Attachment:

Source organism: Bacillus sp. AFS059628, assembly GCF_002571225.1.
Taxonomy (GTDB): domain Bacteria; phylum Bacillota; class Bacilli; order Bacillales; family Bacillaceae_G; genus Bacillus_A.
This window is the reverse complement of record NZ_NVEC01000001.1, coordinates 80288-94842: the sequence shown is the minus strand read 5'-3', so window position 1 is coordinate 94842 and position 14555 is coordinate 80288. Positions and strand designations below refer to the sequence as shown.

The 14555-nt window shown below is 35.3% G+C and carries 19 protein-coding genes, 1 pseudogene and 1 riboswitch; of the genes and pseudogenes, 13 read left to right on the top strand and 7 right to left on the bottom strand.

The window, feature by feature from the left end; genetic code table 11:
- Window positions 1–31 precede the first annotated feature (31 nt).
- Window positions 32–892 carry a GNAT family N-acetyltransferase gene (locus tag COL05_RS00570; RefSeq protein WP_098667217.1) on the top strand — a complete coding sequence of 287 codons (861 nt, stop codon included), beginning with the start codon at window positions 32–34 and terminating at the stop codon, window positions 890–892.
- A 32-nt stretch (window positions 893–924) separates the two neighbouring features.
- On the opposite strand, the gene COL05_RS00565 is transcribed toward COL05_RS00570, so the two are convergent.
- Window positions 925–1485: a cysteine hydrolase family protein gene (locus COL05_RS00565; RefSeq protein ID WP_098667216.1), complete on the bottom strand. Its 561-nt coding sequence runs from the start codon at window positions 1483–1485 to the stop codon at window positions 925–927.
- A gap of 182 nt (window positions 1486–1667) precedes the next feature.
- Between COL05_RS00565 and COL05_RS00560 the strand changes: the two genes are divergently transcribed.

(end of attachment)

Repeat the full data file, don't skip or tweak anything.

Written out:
Source organism: Bacillus sp. AFS059628, assembly GCF_002571225.1.
Taxonomy (GTDB): domain Bacteria; phylum Bacillota; class Bacilli; order Bacillales; family Bacillaceae_G; genus Bacillus_A.
This window is the reverse complement of record NZ_NVEC01000001.1, coordinates 80288-94842: the sequence shown is the minus strand read 5'-3', so window position 1 is coordinate 94842 and position 14555 is coordinate 80288. Positions and strand designations below refer to the sequence as shown.

The 14555-nt window shown below is 35.3% G+C and carries 19 protein-coding genes, 1 pseudogene and 1 riboswitch; of the genes and pseudogenes, 13 read left to right on the top strand and 7 right to left on the bottom strand.

The window, feature by feature from the left end; genetic code table 11:
- Window positions 1–31 precede the first annotated feature (31 nt).
- Window positions 32–892 carry a GNAT family N-acetyltransferase gene (locus tag COL05_RS00570; RefSeq protein WP_098667217.1) on the top strand — a complete coding sequence of 287 codons (861 nt, stop codon included), beginning with the start codon at window positions 32–34 and terminating at the stop codon, window positions 890–892.
- A 32-nt stretch (window positions 893–924) separates the two neighbouring features.
- On the opposite strand, the gene COL05_RS00565 is transcribed toward COL05_RS00570, so the two are convergent.
- Window positions 925–1485: a cysteine hydrolase family protein gene (locus COL05_RS00565; RefSeq protein ID WP_098667216.1), complete on the bottom strand. Its 561-nt coding sequence runs from the start codon at window positions 1483–1485 to the stop codon at window positions 925–927.
- A gap of 182 nt (window positions 1486–1667) precedes the next feature.
- Between COL05_RS00565 and COL05_RS00560 the strand changes: the two genes are divergently transcribed.